Indiscretion: Philanderer; drove women to madness…and suicide
Womanizer, insensitive, occasionally violent…all apply to Picasso. So, why were women so attracted to him? Because women love bad boys and Picasso was the quintessential brooding, irreverent rebel; the leather jacket wearing, motorcycle riding James Dean of the art world, if you will.
Fernande Oliver was Picasso’s first love. She was with the artist for nine years and inspired Picasso’s Rose Period; a collection of optimistic themed paintings with warm tones, specifically pink. While Fernande was devoted to Picasso, the artist couldn’t remain faithful, entertaining several lovers during his time with Fernande. And of course, what’s better than a cheating lover, but a jealous, cheating lover? Picasso, probably projecting his guilty conscience on Fernande, would often lock her up in their apartment while he went off with his lovers, alienating her from the outside world, ultimately, causing her to grow more and more dependant on the artist. Eventually, Picasso lost interest in Fernande (because, really, who wants to be with a doormat? Even if, you know, you kinda made her that way) and left her for Eva Gouel, who died shortly after from tuberculosis. Fernande never got over the artist, and revered him until her death as her only true love.
Next came Olga Koklova, a Russian ballet dancer, and soon after their meeting, the couple married. The two had a son, Paulo, and for a few years Picasso embraced the high social standing he had acquired; he was famous by now and the couple enjoyed spending money. Olga in particular, loved expensive restaurants and attending balls, hob knobbing with the Paris elite. However, the pressure of married life, fatherhood, and bourgeois propriety finally caught up with Picasso; he left Olga who ultimately had a nervous breakdown. She was not ready to let go of the lifestyle she had enjoyed and began throwing tantrums in public to re-capture Picasso’s attention, (I mean, what man can resist that?) and stalked her husband and his mistresses. Needless to say, Picasso was not amused and began seeing Marie-Therese Walter.
Okay, this is when things start to get kinda sad. Marie-Therese was enamored with Picasso, much like Fernande. She lived with the artist in the South of France and she bore Picasso’s first daughter, Maya. Things were going relatively well for the couple; Picasso adored his new daughter and was, you know… fond of Marie-Therese, too. That is, until one fateful afternoon when the beautiful and well know photographer, Dora Maar waltzed into Picasso’s studio. The artist fell in love with her immediately and the two began a clandestine affair. This was not good news to Marie-Therese who confronted the couple in Picasso’s studio. She gave her lover an ultimatum: either her or Dora. Picasso explained to Marie-Therese that he was quite comfortable with the current situation and that the two women would have to work it out amongst themselves. I wish I could tell you Marie-Therese, disgusted, walked out with her dignity still in tact…but I can’t. The two women began to actually wrestle in front of Picasso who later described the event as, “one of my choicest memories.” (Please excuse me while I dry heave.)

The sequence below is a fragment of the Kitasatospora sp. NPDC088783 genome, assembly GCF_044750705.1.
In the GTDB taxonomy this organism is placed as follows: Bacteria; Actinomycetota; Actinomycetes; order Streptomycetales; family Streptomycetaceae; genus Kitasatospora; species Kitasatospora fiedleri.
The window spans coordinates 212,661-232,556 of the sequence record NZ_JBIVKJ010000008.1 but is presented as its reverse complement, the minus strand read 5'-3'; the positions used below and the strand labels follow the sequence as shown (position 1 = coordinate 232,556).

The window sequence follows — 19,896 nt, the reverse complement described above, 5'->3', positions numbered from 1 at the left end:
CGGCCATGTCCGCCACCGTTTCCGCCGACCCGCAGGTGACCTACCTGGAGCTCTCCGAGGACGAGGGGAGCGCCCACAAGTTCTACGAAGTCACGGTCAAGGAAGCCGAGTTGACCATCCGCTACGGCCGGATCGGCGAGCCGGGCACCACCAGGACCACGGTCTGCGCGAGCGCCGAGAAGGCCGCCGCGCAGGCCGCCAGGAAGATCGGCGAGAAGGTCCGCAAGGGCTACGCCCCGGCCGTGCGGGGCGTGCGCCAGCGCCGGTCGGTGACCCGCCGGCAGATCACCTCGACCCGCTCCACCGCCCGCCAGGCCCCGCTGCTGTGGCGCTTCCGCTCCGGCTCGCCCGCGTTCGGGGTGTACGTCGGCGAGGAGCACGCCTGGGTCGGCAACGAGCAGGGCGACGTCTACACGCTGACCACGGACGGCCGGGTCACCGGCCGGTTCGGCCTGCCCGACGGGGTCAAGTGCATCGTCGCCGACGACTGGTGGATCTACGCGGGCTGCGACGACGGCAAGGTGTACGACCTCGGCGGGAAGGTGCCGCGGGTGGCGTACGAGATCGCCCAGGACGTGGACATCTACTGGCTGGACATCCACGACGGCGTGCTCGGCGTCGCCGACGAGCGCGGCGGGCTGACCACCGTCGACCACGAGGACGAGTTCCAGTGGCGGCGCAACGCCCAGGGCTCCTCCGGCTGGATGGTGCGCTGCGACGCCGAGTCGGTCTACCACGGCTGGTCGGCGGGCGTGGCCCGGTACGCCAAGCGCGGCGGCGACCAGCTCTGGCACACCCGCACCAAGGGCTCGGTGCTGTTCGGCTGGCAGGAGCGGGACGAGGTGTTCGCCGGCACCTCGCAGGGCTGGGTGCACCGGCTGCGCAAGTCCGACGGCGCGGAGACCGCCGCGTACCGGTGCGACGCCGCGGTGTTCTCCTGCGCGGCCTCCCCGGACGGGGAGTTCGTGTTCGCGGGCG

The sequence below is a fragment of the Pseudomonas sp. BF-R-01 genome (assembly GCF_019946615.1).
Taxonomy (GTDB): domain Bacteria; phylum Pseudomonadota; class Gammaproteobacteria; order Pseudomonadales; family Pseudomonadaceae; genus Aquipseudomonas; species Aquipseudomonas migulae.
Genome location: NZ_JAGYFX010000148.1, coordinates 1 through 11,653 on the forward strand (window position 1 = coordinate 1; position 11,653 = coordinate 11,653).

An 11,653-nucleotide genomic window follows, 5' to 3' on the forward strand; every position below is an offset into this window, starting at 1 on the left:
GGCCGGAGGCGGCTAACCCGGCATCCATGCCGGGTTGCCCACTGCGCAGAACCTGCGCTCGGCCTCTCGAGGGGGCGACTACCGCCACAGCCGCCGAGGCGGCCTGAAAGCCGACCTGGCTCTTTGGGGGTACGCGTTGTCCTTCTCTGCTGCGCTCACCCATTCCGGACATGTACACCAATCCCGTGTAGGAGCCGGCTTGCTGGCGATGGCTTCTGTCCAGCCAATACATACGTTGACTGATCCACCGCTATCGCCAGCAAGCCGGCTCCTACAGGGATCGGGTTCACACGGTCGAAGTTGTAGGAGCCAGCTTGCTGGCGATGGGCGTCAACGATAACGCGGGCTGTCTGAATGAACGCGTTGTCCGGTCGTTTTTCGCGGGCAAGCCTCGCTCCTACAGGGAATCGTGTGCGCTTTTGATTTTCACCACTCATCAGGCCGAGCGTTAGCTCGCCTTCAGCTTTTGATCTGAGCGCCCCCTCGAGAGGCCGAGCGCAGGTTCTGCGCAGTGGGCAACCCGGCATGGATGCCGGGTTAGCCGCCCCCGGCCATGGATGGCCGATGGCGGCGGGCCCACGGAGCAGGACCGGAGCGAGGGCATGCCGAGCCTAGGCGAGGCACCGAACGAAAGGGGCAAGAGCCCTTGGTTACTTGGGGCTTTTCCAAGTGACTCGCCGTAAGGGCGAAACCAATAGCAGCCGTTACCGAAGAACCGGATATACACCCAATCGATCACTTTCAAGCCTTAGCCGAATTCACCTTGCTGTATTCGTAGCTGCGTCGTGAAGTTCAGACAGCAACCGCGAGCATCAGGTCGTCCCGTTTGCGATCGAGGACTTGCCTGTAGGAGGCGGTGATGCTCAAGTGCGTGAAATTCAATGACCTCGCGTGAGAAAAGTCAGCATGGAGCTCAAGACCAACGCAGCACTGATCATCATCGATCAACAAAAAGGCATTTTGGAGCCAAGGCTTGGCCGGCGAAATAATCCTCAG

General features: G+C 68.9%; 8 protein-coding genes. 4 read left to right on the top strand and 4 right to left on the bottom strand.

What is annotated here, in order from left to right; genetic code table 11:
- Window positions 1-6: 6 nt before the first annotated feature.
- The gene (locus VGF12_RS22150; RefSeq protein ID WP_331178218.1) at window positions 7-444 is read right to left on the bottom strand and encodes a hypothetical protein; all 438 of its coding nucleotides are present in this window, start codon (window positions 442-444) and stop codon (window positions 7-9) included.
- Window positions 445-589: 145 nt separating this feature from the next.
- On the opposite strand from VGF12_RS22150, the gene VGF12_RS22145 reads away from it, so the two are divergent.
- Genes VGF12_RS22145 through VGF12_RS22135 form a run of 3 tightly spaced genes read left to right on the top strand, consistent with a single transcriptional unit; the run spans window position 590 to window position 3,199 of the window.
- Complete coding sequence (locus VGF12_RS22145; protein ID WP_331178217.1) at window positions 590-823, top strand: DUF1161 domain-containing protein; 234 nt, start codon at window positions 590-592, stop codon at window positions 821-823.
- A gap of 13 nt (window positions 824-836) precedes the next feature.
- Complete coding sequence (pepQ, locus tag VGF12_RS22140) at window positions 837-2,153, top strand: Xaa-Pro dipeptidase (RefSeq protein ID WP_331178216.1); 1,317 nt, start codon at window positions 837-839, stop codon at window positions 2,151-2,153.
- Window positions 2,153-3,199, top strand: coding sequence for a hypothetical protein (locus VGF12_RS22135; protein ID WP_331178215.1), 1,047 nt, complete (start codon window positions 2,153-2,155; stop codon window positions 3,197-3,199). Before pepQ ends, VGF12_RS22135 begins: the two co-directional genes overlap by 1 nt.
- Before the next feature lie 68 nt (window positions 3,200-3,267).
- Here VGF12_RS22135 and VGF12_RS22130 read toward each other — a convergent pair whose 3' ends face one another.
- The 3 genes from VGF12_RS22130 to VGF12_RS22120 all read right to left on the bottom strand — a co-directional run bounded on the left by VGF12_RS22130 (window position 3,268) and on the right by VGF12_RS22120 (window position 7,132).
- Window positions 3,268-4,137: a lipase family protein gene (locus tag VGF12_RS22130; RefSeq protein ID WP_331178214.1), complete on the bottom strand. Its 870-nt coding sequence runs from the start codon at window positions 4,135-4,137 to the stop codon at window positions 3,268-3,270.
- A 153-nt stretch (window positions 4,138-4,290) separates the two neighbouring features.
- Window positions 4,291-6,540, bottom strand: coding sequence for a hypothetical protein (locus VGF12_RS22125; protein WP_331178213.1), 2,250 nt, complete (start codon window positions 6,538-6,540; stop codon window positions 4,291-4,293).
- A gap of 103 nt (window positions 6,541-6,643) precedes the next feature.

The exact outcome of the altercation is unknown, but if this gives you a clue, sadly, Marie-Therese later hanged herself in her garage.
Although Dora and Picasso sustained a nine year relationship, the beautiful photographer didn’t fare so well, either. Dora was on the receiving end of Picasso’s dark moods and grew increasingly depressed and withdrawn. She was often portrayed in Picasso’s work as “The Weeping Woman” and after learning of her lover’s next affair with the young, beauty Francoise Gilot, her mental health deteriorated completely. Being the ever well connected, Picasso sent Dora to his famous psychiatrist friend, Jacques Lacan for treatment and later put her up in an apartment in Paris. She became a recluse for the remainder of her life and when family and friends went through her apartment after her death, they found souvenirs from her life with Picasso including several small paintings, love notes, and even a cloth with a brown stain Dora had labeled, "Sang de Picasso" (Picasso's blood).
Moving on, Francoise was 23, gorgeous, and a joyful change of pace to Picasso who by this time was in his 60’s. Throughout their ten year relationship, Francoise gave birth to a son and a daughter, and enjoyed her role as Picasso’s muse. The relationship didn’t last however, due to, you guessed it, yet another affair by Picasso with Jacqueline Roque.
Jacqueline, the last woman in Picasso’s life, was with the artist for 20 years until his death in 1973. She was not only his lover and muse, but she devoted her life to Picasso’s work and became his secretary and manager. After Picasso’s death, Jacqueline lost emotional footing. Her reason for living was gone and after continuous conflicts with Picasso’s children over the artist’s estate, Jacqueline finally gave up and tragically shot herself.